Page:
Cucumbers are a popular vegetable for home gardens, and it’s easy to see why. Home-grown cucumbers taste far better than their supermarket cousins. An almost-dizzying variety of cucumbers are available to the home gardener, opening up a new world of tastes, colors, and textures. They’re a great way to introduce gardening to newcomers to the hobby or small children, as they give results relatively quickly. They also pair beautifully with tomatoes in salads and other dishes. And perhaps best of all, cucumbers are generally beautiful plants that are easy and fun to grow. Here are some of our top tips for how to grow cucumbers—we hope you find them helpful!
As with most plants, successful cucumbers start with soil preparation. Whether in the ground or in containers, cucumbers generally prefer well-drained soil rich in organic materials, well-watered, and with a neutral pH. Cucumbers may not grow well in poor soil or without adequate water, and dry soils or acidic/basic soils may give the fruits a bitter taste. Prepare your soil by removing all rocks, trash, and debris and working good compost into the planting site to the depth of about six inches/15cm. Some gardeners prefer to construct mounds of soil for their cucumbers to grow on, and that may work best for some varietals.
Once your soil is ready, it’s time to select a variety of cucumber to grow. As we’ve said, there’s a huge variety of cucumbers available to the home gardener, so finding one that fits your taste may just be a matter of personal preference. However, there are a couple of key decisions to make ahead of time. Cucumbers are divided into two general groups, based on how they grow. Bush cucumbers, as the name suggests, grow as a small bush-like plant, while the more traditional vine cucumbers grow on long, often expansive, vines. Which is best for you? Well, vine cucumber varieties tend to be more productive, but it really comes down to your preferences and your space. Container gardens and smaller spaces may benefit from the more compact bush cucumber, while larger gardens or those willing to provide some upright support for container plants may prefer the more prolific vines. There’s no wrong answer, just what works best for you and for your garden.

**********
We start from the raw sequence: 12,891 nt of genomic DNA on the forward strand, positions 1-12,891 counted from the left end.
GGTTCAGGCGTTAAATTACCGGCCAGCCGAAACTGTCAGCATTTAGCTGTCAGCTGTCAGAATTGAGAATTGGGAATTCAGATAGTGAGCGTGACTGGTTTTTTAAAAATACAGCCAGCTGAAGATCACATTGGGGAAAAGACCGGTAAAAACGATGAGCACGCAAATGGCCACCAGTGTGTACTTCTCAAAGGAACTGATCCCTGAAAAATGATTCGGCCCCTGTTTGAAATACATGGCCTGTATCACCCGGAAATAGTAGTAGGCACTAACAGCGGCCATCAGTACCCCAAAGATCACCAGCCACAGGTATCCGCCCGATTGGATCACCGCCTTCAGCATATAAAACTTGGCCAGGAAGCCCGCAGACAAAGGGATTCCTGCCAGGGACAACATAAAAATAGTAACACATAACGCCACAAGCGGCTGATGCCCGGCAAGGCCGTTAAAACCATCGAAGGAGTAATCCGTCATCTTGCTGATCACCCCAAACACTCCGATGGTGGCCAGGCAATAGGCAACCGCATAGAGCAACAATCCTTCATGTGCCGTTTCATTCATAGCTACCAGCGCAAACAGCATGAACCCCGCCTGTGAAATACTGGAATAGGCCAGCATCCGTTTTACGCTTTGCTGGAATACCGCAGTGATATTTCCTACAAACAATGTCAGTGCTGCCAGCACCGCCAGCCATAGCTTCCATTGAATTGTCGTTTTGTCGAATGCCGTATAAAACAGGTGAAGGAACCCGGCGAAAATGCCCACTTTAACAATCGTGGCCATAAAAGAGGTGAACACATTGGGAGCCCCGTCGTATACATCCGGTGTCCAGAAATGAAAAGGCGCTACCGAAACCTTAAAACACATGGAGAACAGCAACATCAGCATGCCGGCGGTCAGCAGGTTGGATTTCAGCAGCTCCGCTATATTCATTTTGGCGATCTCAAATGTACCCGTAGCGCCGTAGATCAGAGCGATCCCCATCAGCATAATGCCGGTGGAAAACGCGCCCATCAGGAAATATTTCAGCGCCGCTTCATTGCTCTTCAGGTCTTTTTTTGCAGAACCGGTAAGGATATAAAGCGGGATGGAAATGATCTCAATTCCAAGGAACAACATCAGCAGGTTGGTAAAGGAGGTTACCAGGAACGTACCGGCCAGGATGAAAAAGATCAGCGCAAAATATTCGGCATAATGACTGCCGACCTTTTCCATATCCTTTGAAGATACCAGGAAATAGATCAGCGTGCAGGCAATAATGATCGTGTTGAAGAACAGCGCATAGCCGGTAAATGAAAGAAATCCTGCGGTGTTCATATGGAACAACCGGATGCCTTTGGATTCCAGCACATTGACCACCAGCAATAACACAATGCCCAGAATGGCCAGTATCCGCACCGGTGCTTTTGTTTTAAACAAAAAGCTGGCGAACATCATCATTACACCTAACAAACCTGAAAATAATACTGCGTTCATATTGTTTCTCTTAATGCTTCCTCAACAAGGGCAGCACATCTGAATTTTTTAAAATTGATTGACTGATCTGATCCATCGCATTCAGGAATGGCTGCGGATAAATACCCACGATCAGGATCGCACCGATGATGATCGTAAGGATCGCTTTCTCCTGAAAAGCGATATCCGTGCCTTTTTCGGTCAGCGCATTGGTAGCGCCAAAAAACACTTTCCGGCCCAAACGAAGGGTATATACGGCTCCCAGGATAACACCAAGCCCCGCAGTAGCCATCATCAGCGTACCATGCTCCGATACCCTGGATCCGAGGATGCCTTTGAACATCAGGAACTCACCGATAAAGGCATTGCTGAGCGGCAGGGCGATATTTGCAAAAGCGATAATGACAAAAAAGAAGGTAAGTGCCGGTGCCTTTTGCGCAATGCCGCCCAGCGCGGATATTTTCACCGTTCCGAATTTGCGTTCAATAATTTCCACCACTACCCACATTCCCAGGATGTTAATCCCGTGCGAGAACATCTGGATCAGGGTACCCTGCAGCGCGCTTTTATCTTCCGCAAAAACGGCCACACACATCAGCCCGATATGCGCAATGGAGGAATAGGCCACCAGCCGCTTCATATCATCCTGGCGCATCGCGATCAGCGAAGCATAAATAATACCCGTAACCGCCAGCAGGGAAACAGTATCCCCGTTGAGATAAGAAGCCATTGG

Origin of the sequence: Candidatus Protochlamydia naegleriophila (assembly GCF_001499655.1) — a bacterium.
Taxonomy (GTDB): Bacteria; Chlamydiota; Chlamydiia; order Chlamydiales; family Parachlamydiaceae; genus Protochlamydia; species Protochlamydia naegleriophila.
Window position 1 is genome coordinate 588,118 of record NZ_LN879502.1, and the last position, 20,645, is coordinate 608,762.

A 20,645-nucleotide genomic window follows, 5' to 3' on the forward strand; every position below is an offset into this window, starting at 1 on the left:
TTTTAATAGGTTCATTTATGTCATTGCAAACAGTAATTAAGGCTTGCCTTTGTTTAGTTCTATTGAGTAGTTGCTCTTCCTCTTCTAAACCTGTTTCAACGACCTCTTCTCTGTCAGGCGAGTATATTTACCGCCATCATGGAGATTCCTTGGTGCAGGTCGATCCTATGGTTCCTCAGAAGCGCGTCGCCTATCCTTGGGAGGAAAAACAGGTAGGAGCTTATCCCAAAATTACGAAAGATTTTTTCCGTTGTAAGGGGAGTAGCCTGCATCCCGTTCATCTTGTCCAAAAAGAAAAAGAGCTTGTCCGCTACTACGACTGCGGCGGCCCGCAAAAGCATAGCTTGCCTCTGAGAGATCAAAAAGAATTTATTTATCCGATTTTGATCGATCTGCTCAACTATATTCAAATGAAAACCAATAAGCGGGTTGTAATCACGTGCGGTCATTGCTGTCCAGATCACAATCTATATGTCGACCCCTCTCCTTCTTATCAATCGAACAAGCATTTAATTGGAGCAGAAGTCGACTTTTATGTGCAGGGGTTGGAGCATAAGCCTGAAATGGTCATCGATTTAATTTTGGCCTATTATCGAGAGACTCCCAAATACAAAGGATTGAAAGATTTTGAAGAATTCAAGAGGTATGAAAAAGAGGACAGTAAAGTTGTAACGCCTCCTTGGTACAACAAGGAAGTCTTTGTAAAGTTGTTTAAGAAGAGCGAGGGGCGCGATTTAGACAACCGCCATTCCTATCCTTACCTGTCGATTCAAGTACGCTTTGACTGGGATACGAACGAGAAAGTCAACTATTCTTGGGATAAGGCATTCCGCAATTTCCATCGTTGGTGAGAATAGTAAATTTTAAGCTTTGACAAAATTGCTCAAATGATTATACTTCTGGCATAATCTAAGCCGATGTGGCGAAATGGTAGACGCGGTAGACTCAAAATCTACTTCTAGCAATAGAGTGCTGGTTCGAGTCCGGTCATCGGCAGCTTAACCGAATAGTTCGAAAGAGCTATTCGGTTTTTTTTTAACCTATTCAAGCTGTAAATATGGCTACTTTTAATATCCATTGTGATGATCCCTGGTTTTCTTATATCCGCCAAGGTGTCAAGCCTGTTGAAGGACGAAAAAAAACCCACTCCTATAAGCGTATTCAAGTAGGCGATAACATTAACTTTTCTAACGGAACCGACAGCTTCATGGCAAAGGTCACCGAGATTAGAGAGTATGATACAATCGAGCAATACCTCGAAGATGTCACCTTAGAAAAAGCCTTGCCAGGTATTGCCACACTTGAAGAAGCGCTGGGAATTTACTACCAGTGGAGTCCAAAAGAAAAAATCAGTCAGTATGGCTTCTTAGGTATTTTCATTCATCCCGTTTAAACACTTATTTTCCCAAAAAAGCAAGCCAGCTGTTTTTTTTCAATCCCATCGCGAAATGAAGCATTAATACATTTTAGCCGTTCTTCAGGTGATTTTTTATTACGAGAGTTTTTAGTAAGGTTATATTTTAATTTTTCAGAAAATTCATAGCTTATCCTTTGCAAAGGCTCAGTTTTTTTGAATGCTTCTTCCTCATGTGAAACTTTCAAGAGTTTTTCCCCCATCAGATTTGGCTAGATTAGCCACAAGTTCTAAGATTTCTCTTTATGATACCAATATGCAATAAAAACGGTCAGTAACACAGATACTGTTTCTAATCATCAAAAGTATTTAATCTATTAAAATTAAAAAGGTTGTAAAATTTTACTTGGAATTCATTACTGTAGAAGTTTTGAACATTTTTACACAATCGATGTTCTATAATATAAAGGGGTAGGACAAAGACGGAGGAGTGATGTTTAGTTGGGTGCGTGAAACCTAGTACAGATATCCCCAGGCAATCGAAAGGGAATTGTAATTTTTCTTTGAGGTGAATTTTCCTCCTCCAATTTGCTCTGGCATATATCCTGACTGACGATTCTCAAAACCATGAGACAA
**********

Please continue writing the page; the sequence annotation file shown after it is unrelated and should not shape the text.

Now let’s get our hands in the dirt and start planting! Cucumbers are extremely sensitive to cold, so it’s best either to start them outdoors well after the last risk of frost and when soil temperatures have reached 70F/21C or so. For earlier harvest or to get a head start, you can start your cucumbers in small pots indoors three or four weeks before the intended planting date. Be careful when transplanting—while cucumbers will tolerate some root disturbance, they really don’t like it. How you space your cucumbers depends on how your garden is arranged. In general, you should thin direct plantings to roughly 8-12 inches apart, or three plants to a mound, depending on your arrangement. 2-3 plants will generally do well in a 5 gallon/20L container, roughly equivalent to a mound in size.
Using a straw mulch around the base of your cucumbers can help deter slugs and other pests, as well as keeping the soil moist. Cucumbers do like consistent watering—disruptions or irregular watering can cause bitter-tasting or misshapen fruit. Cucumbers in general need about an inch of water a week, but may require more in hot climates or during dry periods.
If you live in a place with a longer growing season, successive plantings every two or three weeks until about a month before your first frost can ensure a continuous harvest. Likewise, pinching off new growth and new flowers towards the frost date can encourage existing fruits, thus helping you make the most of the last few weeks of your growing season.
There’s a lot more to be said about cucumbers, but these tips and tricks should help you get started and get the most out of your plants this year. As always we love to hear from you! Got some tricks, tips, or ideas for growing the best cucumbers? Please share them in the contents or find us on social media!